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New car or replace engine - 2002 Jeep Liberty?

2002 Jeep Liberty 3.7L, 4WD, 6-cyl., VIN K, 111k miles.

Losing coolant internally. So I have a head gasket problem. Mechanic quoted 2k-5k to repair depending on whether or not cylinders need replacing, etc. Then turns to me and says I can replace the engine for the same price. Vehicle runs perfectly that is until I hit the highway or sit in traffic. Then it heats up, turning heat on cools it down. My BF replaced the thermostat, fan (which was broken into bits), water pump and flushed several times. We were hoping it was one of the “cheap” repairs. Took it in for compression test and was told leaking coolant internally. So here I am.

I am on disability so a car payment will be VERY financially stressful. I need a taller vehicle due to my condition so SUV’s suit me best. I drive under 10-15k a year. Looking online to get ideas most used SUV’s 2005-2008 year range 80-100k in miles are running $11-14k. My dilemma is not just having to have a car payment for 4-5 years but that I would be paying for a vehicle that I have parked out front right now, just a few years younger but with SAME mileage!!! Why would I want to pay $300 a month for what I have now with NO car payment, and that I really like my vehicle.

So is replacing an engine a better idea or do I start looking for a new car because it’s not worth it to replace an engine in a 2002 vehicle with 111k miles ???

If the Jeep is in overall good condition and you like it then I would find a good used engine to install.

I love my Jeep. :slight_smile: Where would I begin to look for a good used engine?

You need a second estimate, and it can be determined whether more than the headgasket needs to be replaced. Now I am not implying that future repairs and a new car now is not a better option, but if you do a new head gasket and get 4 months out of the car and you are even, vs 300 per month for how long?

I’m trying to understand what happened here. It seems you had overheating problems which your BF tried to troubleshoot and repair. By the time the overheating was resolved you blew a head gasket, and perhaps now have more internal engine problems as a result of coolant in the cylinder(s).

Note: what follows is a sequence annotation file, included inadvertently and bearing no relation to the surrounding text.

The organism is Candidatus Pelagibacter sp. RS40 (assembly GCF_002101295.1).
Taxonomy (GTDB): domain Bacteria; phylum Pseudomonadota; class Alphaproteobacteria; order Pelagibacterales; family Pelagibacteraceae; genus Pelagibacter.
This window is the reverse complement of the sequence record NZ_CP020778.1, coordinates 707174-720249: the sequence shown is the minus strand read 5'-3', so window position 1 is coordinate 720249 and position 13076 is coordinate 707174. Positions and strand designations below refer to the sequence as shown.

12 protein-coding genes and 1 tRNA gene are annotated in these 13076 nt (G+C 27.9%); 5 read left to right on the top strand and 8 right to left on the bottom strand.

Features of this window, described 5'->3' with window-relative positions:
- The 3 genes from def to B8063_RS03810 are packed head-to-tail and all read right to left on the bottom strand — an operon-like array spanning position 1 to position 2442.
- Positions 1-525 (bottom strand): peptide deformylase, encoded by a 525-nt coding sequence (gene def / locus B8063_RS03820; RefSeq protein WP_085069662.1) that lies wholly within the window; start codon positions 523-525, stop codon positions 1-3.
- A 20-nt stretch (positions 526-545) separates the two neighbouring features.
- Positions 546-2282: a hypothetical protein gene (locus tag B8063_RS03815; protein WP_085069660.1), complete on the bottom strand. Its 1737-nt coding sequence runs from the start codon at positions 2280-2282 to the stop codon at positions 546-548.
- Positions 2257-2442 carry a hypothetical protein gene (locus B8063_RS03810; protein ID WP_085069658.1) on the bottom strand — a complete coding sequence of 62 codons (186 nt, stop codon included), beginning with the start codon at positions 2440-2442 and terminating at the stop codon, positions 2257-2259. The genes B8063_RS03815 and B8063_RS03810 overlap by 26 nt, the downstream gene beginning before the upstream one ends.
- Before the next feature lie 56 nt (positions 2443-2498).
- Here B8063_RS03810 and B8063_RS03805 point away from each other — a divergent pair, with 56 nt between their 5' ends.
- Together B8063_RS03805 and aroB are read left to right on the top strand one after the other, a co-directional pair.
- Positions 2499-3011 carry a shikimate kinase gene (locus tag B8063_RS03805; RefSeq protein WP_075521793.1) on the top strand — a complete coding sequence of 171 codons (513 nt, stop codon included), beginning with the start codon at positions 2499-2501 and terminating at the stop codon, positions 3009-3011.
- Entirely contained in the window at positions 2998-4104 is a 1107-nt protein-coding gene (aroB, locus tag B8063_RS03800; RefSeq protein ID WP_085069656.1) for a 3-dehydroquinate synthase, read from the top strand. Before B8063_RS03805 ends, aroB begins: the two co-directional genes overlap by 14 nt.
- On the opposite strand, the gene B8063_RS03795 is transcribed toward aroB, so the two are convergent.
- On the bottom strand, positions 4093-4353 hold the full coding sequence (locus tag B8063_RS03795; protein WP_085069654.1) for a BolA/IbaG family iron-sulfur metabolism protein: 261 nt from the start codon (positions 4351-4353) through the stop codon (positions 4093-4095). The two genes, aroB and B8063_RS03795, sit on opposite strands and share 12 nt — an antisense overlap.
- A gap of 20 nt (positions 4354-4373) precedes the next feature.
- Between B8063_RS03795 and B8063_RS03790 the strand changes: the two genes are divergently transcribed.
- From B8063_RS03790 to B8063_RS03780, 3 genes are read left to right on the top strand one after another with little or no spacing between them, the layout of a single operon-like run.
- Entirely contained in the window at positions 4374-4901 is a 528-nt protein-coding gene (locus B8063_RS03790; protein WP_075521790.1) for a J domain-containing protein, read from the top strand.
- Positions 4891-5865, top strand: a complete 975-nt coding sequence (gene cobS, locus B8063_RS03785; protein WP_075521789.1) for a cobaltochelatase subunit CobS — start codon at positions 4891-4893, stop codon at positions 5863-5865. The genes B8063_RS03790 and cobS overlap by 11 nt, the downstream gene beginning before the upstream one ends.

Without knowing more about the condition of the current engine, and the only way to find out is to tear it, a rebuilt motor might make sense for you. If the rest of the car is in good shape a quality rebuilt motor (Jasper is a good rebuilder) might be a good option. If you had a good motor would you be driving this car for then next 5 years? If yes, it is worth the money.

I don’t know if an electric vehicle is right for you, but you can get a 36 month lease on a Chevy Volt for $2529 down and $260 per month. It’s a screaming deal if you can swing the monthly payments.

@ Uncle Turbo - yes we tried to trouble shoot. Gasket is not blown as I can still drive it now just only 15-20 min at a time. The compression test I had today indicated a leak of coolant internally. They said: “Performed cooling system check. Pressure tested system. Internal collant leak. Would recommend pulling heads to inspect gasket and heads for cracks or warpage. Possible just the cylinder heads would need machined and gaskets replaced. Could need one or two cylinder heads replaced. Estimate is from $2000 - $5000”.

Yes I would drive another 5 years if I had a good motor.

Another opinion.

Head gaskets can be fixed for far less than that amount.

My local Subaru mechanic does them for $1000 in a Subaru. Keeps him busy as common issue.

I agree that another opinion is warranted. You state the engine only overheats on the highway or while idling in traffic. A failed head gasket is not going to pick and choose.

If coolant is entering even one combustion chamber then there should be some white smoke out of the tailpipe and it should be evident on the tips of the spark plugs. Coolant will also clean the inside of any cylinder that it enters and a borescope would show this.

Maybe this is a clogged radiator or erratic fan operation problem and not a head gasket failure at all. Just something for consideration anyway; and a failed head gasket diagnosis that is incorrect is not unheard of.

If I remember correctly there is an issue with these Jeep engines and head gasket failure. You want to be certain of the diagnosis before you proceed, but I see no reason not to fix this engine if you have maintained it–and the rest of the car–well.

Best case scenario is it’s going to cost you $2000 or so. This engine has 3 timing chains and has some special procedures for replacing the head gaskets. Also the cylinder heads will need to be resurfaced to a specification that not all machine shops are able to do. In the unlikely event that a head or 2 needs to be replaced the cost may rise to $3500 or so, but it shouldn’t be more.

There’s always a possibility that there is damage to the engine block, but that’s kind of rare on these engines, at least in my experience.

An internal coolant leak is most likely a bad head gasket. You really shouldn’t need a new (or rebuilt) motor. Heads and head gaskets aren’t that difficult or expensive to repair.

If the coolant leaked in significant amounts into one or two cylinders the coolant washes away the oil and that means less lubrication to the affected cylinders. This can result in damage to the cylinder walls (scoring, which are grooves due to metal on metal contact). If the cylinder walls are damaged the rings wear quickly and you will not get good compression in the damaged cylinder(s). That is the point where you would need to change out the whole engine for a used or rebuilt one.

Pulling the heads will allow the mechanic to tell you exactly what happened to your engine and what needs to be done from there.